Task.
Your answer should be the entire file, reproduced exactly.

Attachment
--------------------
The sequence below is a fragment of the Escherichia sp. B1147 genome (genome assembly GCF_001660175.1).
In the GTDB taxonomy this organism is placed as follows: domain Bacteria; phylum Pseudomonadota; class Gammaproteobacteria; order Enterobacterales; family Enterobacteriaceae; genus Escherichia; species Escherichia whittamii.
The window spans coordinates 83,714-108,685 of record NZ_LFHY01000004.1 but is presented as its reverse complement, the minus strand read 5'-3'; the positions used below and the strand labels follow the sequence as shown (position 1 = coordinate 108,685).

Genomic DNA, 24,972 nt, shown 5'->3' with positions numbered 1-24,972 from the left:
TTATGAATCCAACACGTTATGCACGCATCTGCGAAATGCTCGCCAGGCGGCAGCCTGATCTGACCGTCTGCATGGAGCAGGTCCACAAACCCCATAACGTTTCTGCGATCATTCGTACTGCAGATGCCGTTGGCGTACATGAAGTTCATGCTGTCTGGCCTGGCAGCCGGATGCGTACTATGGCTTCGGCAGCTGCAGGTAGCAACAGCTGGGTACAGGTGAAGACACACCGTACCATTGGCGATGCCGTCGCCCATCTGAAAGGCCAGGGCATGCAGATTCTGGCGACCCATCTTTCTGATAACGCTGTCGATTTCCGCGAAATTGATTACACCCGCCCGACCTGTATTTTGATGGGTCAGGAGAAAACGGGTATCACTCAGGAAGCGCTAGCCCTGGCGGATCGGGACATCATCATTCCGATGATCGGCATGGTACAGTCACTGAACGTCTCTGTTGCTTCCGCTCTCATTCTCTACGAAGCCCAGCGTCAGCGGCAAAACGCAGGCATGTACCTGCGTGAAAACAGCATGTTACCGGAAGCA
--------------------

The sequence below is a fragment of the Escherichia sp. B1147 genome (genome assembly GCF_001660175.1).
In the GTDB taxonomy this organism is placed as follows: domain Bacteria; phylum Pseudomonadota; class Gammaproteobacteria; order Enterobacterales; family Enterobacteriaceae; genus Escherichia; species Escherichia whittamii.
The window spans coordinates 83,714-108,685 of record NZ_LFHY01000004.1 but is presented as its reverse complement, the minus strand read 5'-3'; the positions used below and the strand labels follow the sequence as shown (position 1 = coordinate 108,685).

Genomic DNA, 24,972 nt, shown 5'->3' with positions numbered 1-24,972 from the left:
TTATGAATCCAACACGTTATGCACGCATCTGCGAAATGCTCGCCAGGCGGCAGCCTGATCTGACCGTCTGCATGGAGCAGGTCCACAAACCCCATAACGTTTCTGCGATCATTCGTACTGCAGATGCCGTTGGCGTACATGAAGTTCATGCTGTCTGGCCTGGCAGCCGGATGCGTACTATGGCTTCGGCAGCTGCAGGTAGCAACAGCTGGGTACAGGTGAAGACACACCGTACCATTGGCGATGCCGTCGCCCATCTGAAAGGCCAGGGCATGCAGATTCTGGCGACCCATCTTTCTGATAACGCTGTCGATTTCCGCGAAATTGATTACACCCGCCCGACCTGTATTTTGATGGGTCAGGAGAAAACGGGTATCACTCAGGAAGCGCTAGCCCTGGCGGATCGGGACATCATCATTCCGATGATCGGCATGGTACAGTCACTGAACGTCTCTGTTGCTTCCGCTCTCATTCTCTACGAAGCCCAGCGTCAGCGGCAAAACGCAGGCATGTACCTGCGTGAAAACAGCATGTTACCGGAAGCA